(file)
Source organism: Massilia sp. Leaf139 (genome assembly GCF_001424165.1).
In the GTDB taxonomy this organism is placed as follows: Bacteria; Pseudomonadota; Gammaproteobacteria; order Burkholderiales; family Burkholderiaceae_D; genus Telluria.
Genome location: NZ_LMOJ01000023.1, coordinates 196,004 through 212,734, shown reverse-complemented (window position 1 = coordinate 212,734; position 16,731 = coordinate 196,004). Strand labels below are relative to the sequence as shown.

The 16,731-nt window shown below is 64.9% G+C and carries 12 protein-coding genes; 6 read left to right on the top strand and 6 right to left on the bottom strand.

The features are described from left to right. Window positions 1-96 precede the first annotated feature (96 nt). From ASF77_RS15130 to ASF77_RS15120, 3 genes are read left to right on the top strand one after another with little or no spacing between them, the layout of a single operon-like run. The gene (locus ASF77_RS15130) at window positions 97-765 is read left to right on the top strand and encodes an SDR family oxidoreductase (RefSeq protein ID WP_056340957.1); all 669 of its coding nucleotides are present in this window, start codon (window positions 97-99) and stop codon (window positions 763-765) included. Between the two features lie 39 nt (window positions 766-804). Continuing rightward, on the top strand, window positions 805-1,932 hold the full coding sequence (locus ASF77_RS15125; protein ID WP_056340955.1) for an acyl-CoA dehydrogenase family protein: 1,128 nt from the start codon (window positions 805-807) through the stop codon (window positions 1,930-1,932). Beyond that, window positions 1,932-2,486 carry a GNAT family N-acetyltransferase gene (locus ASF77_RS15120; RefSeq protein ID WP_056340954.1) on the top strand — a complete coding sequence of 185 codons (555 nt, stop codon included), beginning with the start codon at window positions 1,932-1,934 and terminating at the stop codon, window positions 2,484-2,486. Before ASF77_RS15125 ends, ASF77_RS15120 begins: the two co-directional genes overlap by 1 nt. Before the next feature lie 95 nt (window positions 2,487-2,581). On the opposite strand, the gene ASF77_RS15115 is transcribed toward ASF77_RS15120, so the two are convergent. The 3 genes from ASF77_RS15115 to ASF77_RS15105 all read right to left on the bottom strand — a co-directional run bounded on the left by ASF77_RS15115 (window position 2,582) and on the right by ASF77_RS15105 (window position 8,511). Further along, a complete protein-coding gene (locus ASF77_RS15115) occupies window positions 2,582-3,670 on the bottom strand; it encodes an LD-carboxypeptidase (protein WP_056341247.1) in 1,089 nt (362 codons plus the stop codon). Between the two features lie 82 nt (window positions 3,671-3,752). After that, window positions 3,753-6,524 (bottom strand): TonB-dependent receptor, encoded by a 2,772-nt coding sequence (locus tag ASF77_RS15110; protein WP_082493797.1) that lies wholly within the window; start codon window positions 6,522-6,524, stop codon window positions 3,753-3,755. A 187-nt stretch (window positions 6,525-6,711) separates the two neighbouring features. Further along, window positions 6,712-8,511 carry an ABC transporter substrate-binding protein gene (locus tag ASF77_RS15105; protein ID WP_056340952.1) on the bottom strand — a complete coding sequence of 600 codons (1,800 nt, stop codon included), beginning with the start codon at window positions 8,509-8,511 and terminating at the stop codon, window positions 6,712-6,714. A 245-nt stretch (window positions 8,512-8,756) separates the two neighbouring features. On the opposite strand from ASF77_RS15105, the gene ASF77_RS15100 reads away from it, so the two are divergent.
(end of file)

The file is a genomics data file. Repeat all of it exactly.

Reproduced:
Source organism: Massilia sp. Leaf139 (genome assembly GCF_001424165.1).
In the GTDB taxonomy this organism is placed as follows: Bacteria; Pseudomonadota; Gammaproteobacteria; order Burkholderiales; family Burkholderiaceae_D; genus Telluria.
Genome location: NZ_LMOJ01000023.1, coordinates 196,004 through 212,734, shown reverse-complemented (window position 1 = coordinate 212,734; position 16,731 = coordinate 196,004). Strand labels below are relative to the sequence as shown.

The 16,731-nt window shown below is 64.9% G+C and carries 12 protein-coding genes; 6 read left to right on the top strand and 6 right to left on the bottom strand.

The features are described from left to right. Window positions 1-96 precede the first annotated feature (96 nt). From ASF77_RS15130 to ASF77_RS15120, 3 genes are read left to right on the top strand one after another with little or no spacing between them, the layout of a single operon-like run. The gene (locus ASF77_RS15130) at window positions 97-765 is read left to right on the top strand and encodes an SDR family oxidoreductase (RefSeq protein ID WP_056340957.1); all 669 of its coding nucleotides are present in this window, start codon (window positions 97-99) and stop codon (window positions 763-765) included. Between the two features lie 39 nt (window positions 766-804). Continuing rightward, on the top strand, window positions 805-1,932 hold the full coding sequence (locus ASF77_RS15125; protein ID WP_056340955.1) for an acyl-CoA dehydrogenase family protein: 1,128 nt from the start codon (window positions 805-807) through the stop codon (window positions 1,930-1,932). Beyond that, window positions 1,932-2,486 carry a GNAT family N-acetyltransferase gene (locus ASF77_RS15120; RefSeq protein ID WP_056340954.1) on the top strand — a complete coding sequence of 185 codons (555 nt, stop codon included), beginning with the start codon at window positions 1,932-1,934 and terminating at the stop codon, window positions 2,484-2,486. Before ASF77_RS15125 ends, ASF77_RS15120 begins: the two co-directional genes overlap by 1 nt. Before the next feature lie 95 nt (window positions 2,487-2,581). On the opposite strand, the gene ASF77_RS15115 is transcribed toward ASF77_RS15120, so the two are convergent. The 3 genes from ASF77_RS15115 to ASF77_RS15105 all read right to left on the bottom strand — a co-directional run bounded on the left by ASF77_RS15115 (window position 2,582) and on the right by ASF77_RS15105 (window position 8,511). Further along, a complete protein-coding gene (locus ASF77_RS15115) occupies window positions 2,582-3,670 on the bottom strand; it encodes an LD-carboxypeptidase (protein WP_056341247.1) in 1,089 nt (362 codons plus the stop codon). Between the two features lie 82 nt (window positions 3,671-3,752). After that, window positions 3,753-6,524 (bottom strand): TonB-dependent receptor, encoded by a 2,772-nt coding sequence (locus tag ASF77_RS15110; protein WP_082493797.1) that lies wholly within the window; start codon window positions 6,522-6,524, stop codon window positions 3,753-3,755. A 187-nt stretch (window positions 6,525-6,711) separates the two neighbouring features. Further along, window positions 6,712-8,511 carry an ABC transporter substrate-binding protein gene (locus tag ASF77_RS15105; protein ID WP_056340952.1) on the bottom strand — a complete coding sequence of 600 codons (1,800 nt, stop codon included), beginning with the start codon at window positions 8,509-8,511 and terminating at the stop codon, window positions 6,712-6,714. A 245-nt stretch (window positions 8,512-8,756) separates the two neighbouring features. On the opposite strand from ASF77_RS15105, the gene ASF77_RS15100 reads away from it, so the two are divergent.